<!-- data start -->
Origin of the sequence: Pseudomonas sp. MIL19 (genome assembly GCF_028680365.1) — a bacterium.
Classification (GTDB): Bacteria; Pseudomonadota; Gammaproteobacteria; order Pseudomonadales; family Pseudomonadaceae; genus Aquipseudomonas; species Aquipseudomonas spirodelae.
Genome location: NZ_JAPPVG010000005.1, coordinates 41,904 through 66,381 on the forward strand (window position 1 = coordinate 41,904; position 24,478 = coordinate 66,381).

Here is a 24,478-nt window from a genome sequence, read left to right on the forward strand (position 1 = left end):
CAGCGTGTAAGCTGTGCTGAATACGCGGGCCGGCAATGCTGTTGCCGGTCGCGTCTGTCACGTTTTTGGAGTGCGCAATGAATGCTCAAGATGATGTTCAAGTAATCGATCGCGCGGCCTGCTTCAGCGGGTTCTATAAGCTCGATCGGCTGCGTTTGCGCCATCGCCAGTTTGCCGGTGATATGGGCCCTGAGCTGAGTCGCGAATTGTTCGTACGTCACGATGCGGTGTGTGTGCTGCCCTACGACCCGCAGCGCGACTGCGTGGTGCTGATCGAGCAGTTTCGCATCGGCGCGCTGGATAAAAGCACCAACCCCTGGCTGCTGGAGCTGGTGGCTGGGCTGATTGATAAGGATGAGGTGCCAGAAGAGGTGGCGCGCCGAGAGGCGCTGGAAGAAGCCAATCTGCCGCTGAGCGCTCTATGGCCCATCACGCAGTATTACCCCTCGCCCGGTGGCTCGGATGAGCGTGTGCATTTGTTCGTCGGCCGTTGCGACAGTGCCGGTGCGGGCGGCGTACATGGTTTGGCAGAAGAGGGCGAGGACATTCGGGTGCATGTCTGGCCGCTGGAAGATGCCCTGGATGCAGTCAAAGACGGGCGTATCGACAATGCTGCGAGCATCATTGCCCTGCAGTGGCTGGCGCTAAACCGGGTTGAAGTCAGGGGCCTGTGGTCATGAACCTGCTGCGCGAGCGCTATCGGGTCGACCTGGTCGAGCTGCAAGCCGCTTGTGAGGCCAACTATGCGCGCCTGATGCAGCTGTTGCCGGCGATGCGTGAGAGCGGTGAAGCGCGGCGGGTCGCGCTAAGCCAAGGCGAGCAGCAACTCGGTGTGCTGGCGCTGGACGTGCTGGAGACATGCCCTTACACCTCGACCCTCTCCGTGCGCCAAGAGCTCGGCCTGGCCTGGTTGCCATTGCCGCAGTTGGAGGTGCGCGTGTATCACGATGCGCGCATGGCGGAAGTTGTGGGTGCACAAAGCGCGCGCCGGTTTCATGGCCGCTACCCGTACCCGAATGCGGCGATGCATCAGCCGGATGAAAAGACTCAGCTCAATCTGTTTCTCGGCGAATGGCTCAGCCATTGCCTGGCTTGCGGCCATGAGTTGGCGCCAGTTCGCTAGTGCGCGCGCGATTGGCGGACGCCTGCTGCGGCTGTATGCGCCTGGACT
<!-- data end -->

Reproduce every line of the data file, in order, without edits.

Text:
Origin of the sequence: Pseudomonas sp. MIL19 (genome assembly GCF_028680365.1) — a bacterium.
Classification (GTDB): Bacteria; Pseudomonadota; Gammaproteobacteria; order Pseudomonadales; family Pseudomonadaceae; genus Aquipseudomonas; species Aquipseudomonas spirodelae.
Genome location: NZ_JAPPVG010000005.1, coordinates 41,904 through 66,381 on the forward strand (window position 1 = coordinate 41,904; position 24,478 = coordinate 66,381).

Here is a 24,478-nt window from a genome sequence, read left to right on the forward strand (position 1 = left end):
CAGCGTGTAAGCTGTGCTGAATACGCGGGCCGGCAATGCTGTTGCCGGTCGCGTCTGTCACGTTTTTGGAGTGCGCAATGAATGCTCAAGATGATGTTCAAGTAATCGATCGCGCGGCCTGCTTCAGCGGGTTCTATAAGCTCGATCGGCTGCGTTTGCGCCATCGCCAGTTTGCCGGTGATATGGGCCCTGAGCTGAGTCGCGAATTGTTCGTACGTCACGATGCGGTGTGTGTGCTGCCCTACGACCCGCAGCGCGACTGCGTGGTGCTGATCGAGCAGTTTCGCATCGGCGCGCTGGATAAAAGCACCAACCCCTGGCTGCTGGAGCTGGTGGCTGGGCTGATTGATAAGGATGAGGTGCCAGAAGAGGTGGCGCGCCGAGAGGCGCTGGAAGAAGCCAATCTGCCGCTGAGCGCTCTATGGCCCATCACGCAGTATTACCCCTCGCCCGGTGGCTCGGATGAGCGTGTGCATTTGTTCGTCGGCCGTTGCGACAGTGCCGGTGCGGGCGGCGTACATGGTTTGGCAGAAGAGGGCGAGGACATTCGGGTGCATGTCTGGCCGCTGGAAGATGCCCTGGATGCAGTCAAAGACGGGCGTATCGACAATGCTGCGAGCATCATTGCCCTGCAGTGGCTGGCGCTAAACCGGGTTGAAGTCAGGGGCCTGTGGTCATGAACCTGCTGCGCGAGCGCTATCGGGTCGACCTGGTCGAGCTGCAAGCCGCTTGTGAGGCCAACTATGCGCGCCTGATGCAGCTGTTGCCGGCGATGCGTGAGAGCGGTGAAGCGCGGCGGGTCGCGCTAAGCCAAGGCGAGCAGCAACTCGGTGTGCTGGCGCTGGACGTGCTGGAGACATGCCCTTACACCTCGACCCTCTCCGTGCGCCAAGAGCTCGGCCTGGCCTGGTTGCCATTGCCGCAGTTGGAGGTGCGCGTGTATCACGATGCGCGCATGGCGGAAGTTGTGGGTGCACAAAGCGCGCGCCGGTTTCATGGCCGCTACCCGTACCCGAATGCGGCGATGCATCAGCCGGATGAAAAGACTCAGCTCAATCTGTTTCTCGGCGAATGGCTCAGCCATTGCCTGGCTTGCGGCCATGAGTTGGCGCCAGTTCGCTAGTGCGCGCGCGATTGGCGGACGCCTGCTGCGGCTGTATGCGCCTGGACT